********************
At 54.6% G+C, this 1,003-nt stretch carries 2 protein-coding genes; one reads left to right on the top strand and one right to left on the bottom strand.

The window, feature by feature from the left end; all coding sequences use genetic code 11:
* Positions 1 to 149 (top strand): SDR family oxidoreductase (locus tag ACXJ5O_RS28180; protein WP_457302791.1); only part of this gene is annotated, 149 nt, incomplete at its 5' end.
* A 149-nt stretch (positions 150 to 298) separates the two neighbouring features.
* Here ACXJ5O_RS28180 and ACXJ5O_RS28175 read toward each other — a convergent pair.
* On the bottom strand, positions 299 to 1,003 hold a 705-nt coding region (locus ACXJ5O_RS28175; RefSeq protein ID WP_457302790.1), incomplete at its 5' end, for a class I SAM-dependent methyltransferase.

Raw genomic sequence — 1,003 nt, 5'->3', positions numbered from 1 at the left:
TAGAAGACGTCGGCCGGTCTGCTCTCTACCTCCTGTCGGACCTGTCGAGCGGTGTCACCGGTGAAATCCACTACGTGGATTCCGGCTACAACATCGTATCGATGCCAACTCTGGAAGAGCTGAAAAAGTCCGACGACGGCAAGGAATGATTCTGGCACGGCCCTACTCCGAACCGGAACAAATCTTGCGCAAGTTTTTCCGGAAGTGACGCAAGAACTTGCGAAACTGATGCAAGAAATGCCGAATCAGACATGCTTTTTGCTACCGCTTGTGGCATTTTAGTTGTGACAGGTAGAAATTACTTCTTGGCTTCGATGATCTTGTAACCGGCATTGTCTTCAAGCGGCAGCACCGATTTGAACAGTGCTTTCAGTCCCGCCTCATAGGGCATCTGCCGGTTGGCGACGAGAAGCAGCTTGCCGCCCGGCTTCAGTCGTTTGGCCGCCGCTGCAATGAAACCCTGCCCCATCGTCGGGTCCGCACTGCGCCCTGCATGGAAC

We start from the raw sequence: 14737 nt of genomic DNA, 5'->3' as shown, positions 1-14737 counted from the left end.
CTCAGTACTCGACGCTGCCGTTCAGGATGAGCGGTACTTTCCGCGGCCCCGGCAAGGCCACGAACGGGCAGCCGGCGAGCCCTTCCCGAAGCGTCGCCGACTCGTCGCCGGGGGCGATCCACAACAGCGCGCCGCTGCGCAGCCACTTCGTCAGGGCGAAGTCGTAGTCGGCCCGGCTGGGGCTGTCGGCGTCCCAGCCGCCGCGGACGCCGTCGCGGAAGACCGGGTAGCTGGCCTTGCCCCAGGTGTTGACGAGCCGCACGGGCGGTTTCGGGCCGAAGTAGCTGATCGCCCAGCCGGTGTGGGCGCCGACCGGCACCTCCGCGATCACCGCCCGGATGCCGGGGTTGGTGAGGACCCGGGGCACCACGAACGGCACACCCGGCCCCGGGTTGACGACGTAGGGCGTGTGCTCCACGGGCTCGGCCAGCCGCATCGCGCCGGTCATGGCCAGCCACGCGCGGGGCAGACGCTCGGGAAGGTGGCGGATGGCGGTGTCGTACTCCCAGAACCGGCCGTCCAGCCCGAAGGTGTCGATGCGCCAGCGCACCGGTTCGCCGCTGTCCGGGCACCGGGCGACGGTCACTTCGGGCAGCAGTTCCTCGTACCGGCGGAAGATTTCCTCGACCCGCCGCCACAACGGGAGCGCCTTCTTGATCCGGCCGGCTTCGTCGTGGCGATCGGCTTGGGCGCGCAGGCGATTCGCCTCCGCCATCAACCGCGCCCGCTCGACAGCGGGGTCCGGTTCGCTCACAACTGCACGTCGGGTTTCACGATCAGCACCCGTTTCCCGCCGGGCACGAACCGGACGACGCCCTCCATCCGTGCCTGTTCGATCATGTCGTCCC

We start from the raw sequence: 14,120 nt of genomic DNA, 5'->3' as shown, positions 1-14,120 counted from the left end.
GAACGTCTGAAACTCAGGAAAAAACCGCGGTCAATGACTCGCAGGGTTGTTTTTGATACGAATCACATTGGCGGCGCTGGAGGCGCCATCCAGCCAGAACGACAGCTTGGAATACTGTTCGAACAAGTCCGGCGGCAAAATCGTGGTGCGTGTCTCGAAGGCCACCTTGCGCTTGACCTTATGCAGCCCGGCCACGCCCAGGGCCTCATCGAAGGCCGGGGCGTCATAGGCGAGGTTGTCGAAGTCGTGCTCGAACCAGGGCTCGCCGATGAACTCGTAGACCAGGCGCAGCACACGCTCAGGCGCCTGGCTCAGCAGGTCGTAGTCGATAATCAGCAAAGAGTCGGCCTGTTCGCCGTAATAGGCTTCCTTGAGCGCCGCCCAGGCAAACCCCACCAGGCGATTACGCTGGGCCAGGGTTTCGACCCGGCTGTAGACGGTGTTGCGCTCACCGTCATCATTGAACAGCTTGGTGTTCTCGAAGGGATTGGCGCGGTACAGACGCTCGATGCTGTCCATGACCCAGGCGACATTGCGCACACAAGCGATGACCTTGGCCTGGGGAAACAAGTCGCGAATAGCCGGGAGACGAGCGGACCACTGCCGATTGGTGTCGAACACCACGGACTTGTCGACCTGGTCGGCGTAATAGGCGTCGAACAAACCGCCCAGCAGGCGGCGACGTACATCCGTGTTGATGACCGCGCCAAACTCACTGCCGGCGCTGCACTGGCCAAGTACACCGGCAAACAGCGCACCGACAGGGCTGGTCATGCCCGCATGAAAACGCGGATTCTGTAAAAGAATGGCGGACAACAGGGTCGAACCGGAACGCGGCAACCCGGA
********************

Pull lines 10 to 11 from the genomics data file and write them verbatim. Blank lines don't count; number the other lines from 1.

CTCAGTACTCGACGCTGCCGTTCAGGATGAGCGGTACTTTCCGCGGCCCCGGCAAGGCCACGAACGGGCAGCCGGCGAGCCCTTCCCGAAGCGTCGCCGACTCGTCGCCGGGGGCGATCCACAACAGCGCGCCGCTGCGCAGCCACTTCGTCAGGGCGAAGTCGTAGTCGGCCCGGCTGGGGCTGTCGGCGTCCCAGCCGCCGCGGACGCCGTCGCGGAAGACCGGGTAGCTGGCCTTGCCCCAGGTGTTGACGAGCCGCACGGGCGGTTTCGGGCCGAAGTAGCTGATCGCCCAGCCGGTGTGGGCGCCGACCGGCACCTCCGCGATCACCGCCCGGATGCCGGGGTTGGTGAGGACCCGGGGCACCACGAACGGCACACCCGGCCCCGGGTTGACGACGTAGGGCGTGTGCTCCACGGGCTCGGCCAGCCGCATCGCGCCGGTCATGGCCAGCCACGCGCGGGGCAGACGCTCGGGAAGGTGGCGGATGGCGGTGTCGTACTCCCAGAACCGGCCGTCCAGCCCGAAGGTGTCGATGCGCCAGCGCACCGGTTCGCCGCTGTCCGGGCACCGGGCGACGGTCACTTCGGGCAGCAGTTCCTCGTACCGGCGGAAGATTTCCTCGACCCGCCGCCACAACGGGAGCGCCTTCTTGATCCGGCCGGCTTCGTCGTGGCGATCGGCTTGGGCGCGCAGGCGATTCGCCTCCGCCATCAACCGCGCCCGCTCGACAGCGGGGTCCGGTTCGCTCACAACTGCACGTCGGGTTTCACGATCAGCACCCGTTTCCCGCCGGGCACGAACCGGACGACGCCCTCCATCCGTGCCTGTTCGATCATGTCGTCCC

We start from the raw sequence: 14,120 nt of genomic DNA, 5'->3' as shown, positions 1-14,120 counted from the left end.